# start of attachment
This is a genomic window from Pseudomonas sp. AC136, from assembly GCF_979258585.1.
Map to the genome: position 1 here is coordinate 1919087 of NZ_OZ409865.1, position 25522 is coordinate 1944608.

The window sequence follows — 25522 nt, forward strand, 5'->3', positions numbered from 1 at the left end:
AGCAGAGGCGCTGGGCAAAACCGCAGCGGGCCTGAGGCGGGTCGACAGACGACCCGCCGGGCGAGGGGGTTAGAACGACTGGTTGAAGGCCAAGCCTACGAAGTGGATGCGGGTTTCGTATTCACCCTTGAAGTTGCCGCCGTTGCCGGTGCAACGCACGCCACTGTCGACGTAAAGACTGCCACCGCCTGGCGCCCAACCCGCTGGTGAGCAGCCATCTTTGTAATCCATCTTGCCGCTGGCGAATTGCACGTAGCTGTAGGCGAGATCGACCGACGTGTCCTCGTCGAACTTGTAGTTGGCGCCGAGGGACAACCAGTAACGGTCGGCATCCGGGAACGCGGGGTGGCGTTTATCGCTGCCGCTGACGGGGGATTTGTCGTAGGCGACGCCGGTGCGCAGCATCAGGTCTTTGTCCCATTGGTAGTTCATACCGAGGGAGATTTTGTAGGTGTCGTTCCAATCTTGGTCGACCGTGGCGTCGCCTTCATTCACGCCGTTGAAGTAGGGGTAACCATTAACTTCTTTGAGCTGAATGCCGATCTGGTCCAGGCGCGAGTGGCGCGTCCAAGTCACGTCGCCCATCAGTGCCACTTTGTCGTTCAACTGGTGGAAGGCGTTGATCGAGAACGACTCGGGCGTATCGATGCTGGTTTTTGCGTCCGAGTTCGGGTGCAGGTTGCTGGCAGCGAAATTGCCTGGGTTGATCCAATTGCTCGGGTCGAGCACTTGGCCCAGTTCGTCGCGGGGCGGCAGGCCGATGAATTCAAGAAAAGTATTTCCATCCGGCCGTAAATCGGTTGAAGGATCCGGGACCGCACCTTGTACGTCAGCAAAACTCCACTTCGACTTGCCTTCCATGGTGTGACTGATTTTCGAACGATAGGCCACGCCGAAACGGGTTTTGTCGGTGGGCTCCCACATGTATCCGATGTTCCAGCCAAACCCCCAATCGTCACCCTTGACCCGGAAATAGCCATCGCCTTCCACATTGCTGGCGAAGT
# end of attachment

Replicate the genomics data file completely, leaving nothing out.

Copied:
This is a genomic window from Pseudomonas sp. AC136, from assembly GCF_979258585.1.
Map to the genome: position 1 here is coordinate 1919087 of NZ_OZ409865.1, position 25522 is coordinate 1944608.

The window sequence follows — 25522 nt, forward strand, 5'->3', positions numbered from 1 at the left end:
AGCAGAGGCGCTGGGCAAAACCGCAGCGGGCCTGAGGCGGGTCGACAGACGACCCGCCGGGCGAGGGGGTTAGAACGACTGGTTGAAGGCCAAGCCTACGAAGTGGATGCGGGTTTCGTATTCACCCTTGAAGTTGCCGCCGTTGCCGGTGCAACGCACGCCACTGTCGACGTAAAGACTGCCACCGCCTGGCGCCCAACCCGCTGGTGAGCAGCCATCTTTGTAATCCATCTTGCCGCTGGCGAATTGCACGTAGCTGTAGGCGAGATCGACCGACGTGTCCTCGTCGAACTTGTAGTTGGCGCCGAGGGACAACCAGTAACGGTCGGCATCCGGGAACGCGGGGTGGCGTTTATCGCTGCCGCTGACGGGGGATTTGTCGTAGGCGACGCCGGTGCGCAGCATCAGGTCTTTGTCCCATTGGTAGTTCATACCGAGGGAGATTTTGTAGGTGTCGTTCCAATCTTGGTCGACCGTGGCGTCGCCTTCATTCACGCCGTTGAAGTAGGGGTAACCATTAACTTCTTTGAGCTGAATGCCGATCTGGTCCAGGCGCGAGTGGCGCGTCCAAGTCACGTCGCCCATCAGTGCCACTTTGTCGTTCAACTGGTGGAAGGCGTTGATCGAGAACGACTCGGGCGTATCGATGCTGGTTTTTGCGTCCGAGTTCGGGTGCAGGTTGCTGGCAGCGAAATTGCCTGGGTTGATCCAATTGCTCGGGTCGAGCACTTGGCCCAGTTCGTCGCGGGGCGGCAGGCCGATGAATTCAAGAAAAGTATTTCCATCCGGCCGTAAATCGGTTGAAGGATCCGGGACCGCACCTTGTACGTCAGCAAAACTCCACTTCGACTTGCCTTCCATGGTGTGACTGATTTTCGAACGATAGGCCACGCCGAAACGGGTTTTGTCGGTGGGCTCCCACATGTATCCGATGTTCCAGCCAAACCCCCAATCGTCACCCTTGACCCGGAAATAGCCATCGCCTTCCACATTGCTGGCGAAGT